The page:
In the famous words of Yogi Berra, `it ain’t over till its over.’ RIPR political analyst Scott MacKay explains why that’s the case with the latest twist in Rhode Island’s public employee pension settlement.
In many a long legal battle, a settlement reached out of court marks the end of a contentious lawsuit. The opposing parties shake hands and sometimes share an odd drop. Then they put the dispute behind them.
In most protracted court battles, a settlement reached after tortuous year-long negotiations marks the end of a lawsuit and allows the parties to move forward. Often the lawyers celebrate and perhaps even share an odd drop together.
That wasn’t the case Friday. The proposed legal settlement between the state and the unions that represent public school teachers and state employees and retirees is just the beginning of a cumbersome ratification process that is sure to become ensnared in what is shaping up as a contentious political campaign season in Rhode Island.
What everyone in the Rhode Island political swirl should understand about the state pension overhaul settlement details that are due for release tomorrow: This is very likely to be only the beginning of a protracted process.
One thing we know for sure. Even if it is fair and reasonable, not everyone is going to like it. Some unionized state employees and teachers will not be satisfied with anything less than a full restoration of the pension benefits that were sliced dramatically in the 2011 special General Assembly pension session.
Gov. Lincoln Chafee, State Treasurer Gina Raimondo, House Speaker Gordon Fox and Senate President Tersea Paiva Weed met privately at the State House this afternoon for a 90-minute closed-door briefing on the proposed state pension overhaul legal settlement.
The settlement details are scheduled to be released on Wednesday. The parties to the pension lawsuit have been under a gag order by Superior Court Judge Sarah Taft-Carter for more than a year. None of the state officials in today’s meeting disclosed any settlement details.
The state Senate on Tuesday afternoon unveiled a new plan meant to close a skills gap in Rhode Island. Senate President Teresa Paiva Weed said the “Rhode to Work” plan is a response to business leaders’ complaints that they’re having trouble finding skilled workers.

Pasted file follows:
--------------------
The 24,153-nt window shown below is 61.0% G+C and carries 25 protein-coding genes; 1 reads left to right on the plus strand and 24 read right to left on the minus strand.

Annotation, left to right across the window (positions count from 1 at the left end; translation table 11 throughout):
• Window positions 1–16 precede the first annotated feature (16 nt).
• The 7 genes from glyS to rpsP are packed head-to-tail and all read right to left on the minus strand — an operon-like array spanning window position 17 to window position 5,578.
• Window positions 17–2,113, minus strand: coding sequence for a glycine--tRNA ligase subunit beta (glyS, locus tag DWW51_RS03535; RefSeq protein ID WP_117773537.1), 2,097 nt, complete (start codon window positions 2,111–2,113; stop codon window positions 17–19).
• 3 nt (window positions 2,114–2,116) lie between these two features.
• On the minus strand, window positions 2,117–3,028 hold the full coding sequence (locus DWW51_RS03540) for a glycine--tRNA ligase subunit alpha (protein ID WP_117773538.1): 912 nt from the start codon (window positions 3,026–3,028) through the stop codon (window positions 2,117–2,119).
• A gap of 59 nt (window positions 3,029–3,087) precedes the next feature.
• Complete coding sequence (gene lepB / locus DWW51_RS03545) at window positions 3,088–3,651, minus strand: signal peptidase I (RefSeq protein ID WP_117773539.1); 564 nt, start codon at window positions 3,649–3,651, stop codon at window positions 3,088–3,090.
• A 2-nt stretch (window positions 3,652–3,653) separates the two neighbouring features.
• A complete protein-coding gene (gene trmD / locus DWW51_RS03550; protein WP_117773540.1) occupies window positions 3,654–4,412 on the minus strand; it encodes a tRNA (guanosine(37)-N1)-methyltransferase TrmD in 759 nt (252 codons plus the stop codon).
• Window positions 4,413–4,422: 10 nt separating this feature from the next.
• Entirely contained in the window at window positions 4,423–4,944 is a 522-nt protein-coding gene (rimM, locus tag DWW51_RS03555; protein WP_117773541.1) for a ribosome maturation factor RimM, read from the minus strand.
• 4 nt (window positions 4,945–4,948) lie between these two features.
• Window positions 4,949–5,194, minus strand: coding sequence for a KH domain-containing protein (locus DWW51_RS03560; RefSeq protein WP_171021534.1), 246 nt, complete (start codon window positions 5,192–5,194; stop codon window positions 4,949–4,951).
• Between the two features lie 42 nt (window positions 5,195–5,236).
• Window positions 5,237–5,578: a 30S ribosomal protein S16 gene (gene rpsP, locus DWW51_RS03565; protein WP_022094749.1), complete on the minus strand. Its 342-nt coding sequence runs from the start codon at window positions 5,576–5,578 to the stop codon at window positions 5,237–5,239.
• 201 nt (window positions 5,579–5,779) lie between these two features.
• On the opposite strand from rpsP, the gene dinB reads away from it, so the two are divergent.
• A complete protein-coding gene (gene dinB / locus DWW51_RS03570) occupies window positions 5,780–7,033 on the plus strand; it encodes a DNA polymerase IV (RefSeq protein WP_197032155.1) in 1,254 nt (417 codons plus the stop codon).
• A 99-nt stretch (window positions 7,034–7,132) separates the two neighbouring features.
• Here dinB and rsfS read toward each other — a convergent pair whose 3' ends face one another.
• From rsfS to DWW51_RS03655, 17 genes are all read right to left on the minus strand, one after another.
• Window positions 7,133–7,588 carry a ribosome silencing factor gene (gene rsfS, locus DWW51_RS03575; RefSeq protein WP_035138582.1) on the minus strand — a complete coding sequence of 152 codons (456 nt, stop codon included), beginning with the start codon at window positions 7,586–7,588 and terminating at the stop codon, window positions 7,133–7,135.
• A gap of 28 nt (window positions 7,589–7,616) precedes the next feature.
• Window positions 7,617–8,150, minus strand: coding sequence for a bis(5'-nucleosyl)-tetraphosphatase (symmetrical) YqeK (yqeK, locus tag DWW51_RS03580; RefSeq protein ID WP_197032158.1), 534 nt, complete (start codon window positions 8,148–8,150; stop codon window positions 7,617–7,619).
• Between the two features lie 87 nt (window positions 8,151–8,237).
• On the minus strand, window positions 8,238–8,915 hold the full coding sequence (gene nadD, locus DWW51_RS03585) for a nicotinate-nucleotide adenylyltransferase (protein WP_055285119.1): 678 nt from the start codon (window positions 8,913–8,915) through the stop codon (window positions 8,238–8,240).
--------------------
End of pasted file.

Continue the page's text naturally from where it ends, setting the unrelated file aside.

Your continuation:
The plan calls for creating a single workforce training system; improving adult education; and expanding the number of internships and apprenticeships in Rhode Island.
Senate President Teresa Paiva Weed sat down prior to the start of the new General Assembly session to discuss top issues facing the state, including the economy; the growing cost of paying back investors in 38 Studios, Sakonnet River Bridge tolls, voter ID, and more.
House Speaker Gordon Fox and Senate President Teresa Paiva Weed each say they intend to seek another term at the top of their respective chambers in 2015, provided they win re-election to their legislative seats next November.
In related news, Fox and Paiva Weed sounded different notes on the issue of repaying investors in failed video-game maker 38 Studios. The tab for taxpayers is set to increase in 2014 to $12.5 million dollars, up from $2.5 million in 2013 -- a factor that may resound in legislative elections in the new year.
In the aftermath of last year’s Newtown school shootings, Rhode Island politicians leaped on the gun control bandwagon. RIPR political analyst Scott MacKay wonders what’s happened since.
After last December’s horrific school massacre in Connecticut, political leaders from the White House to the Rhode Island State House vowed to crack down on gun violence. Gov. Lincoln Chafee, Attorney General Peter Kilmartin, House Speaker Gordon Fox and Senate President Teresa Paiva Weed all advocated measures to advance gun control in our state.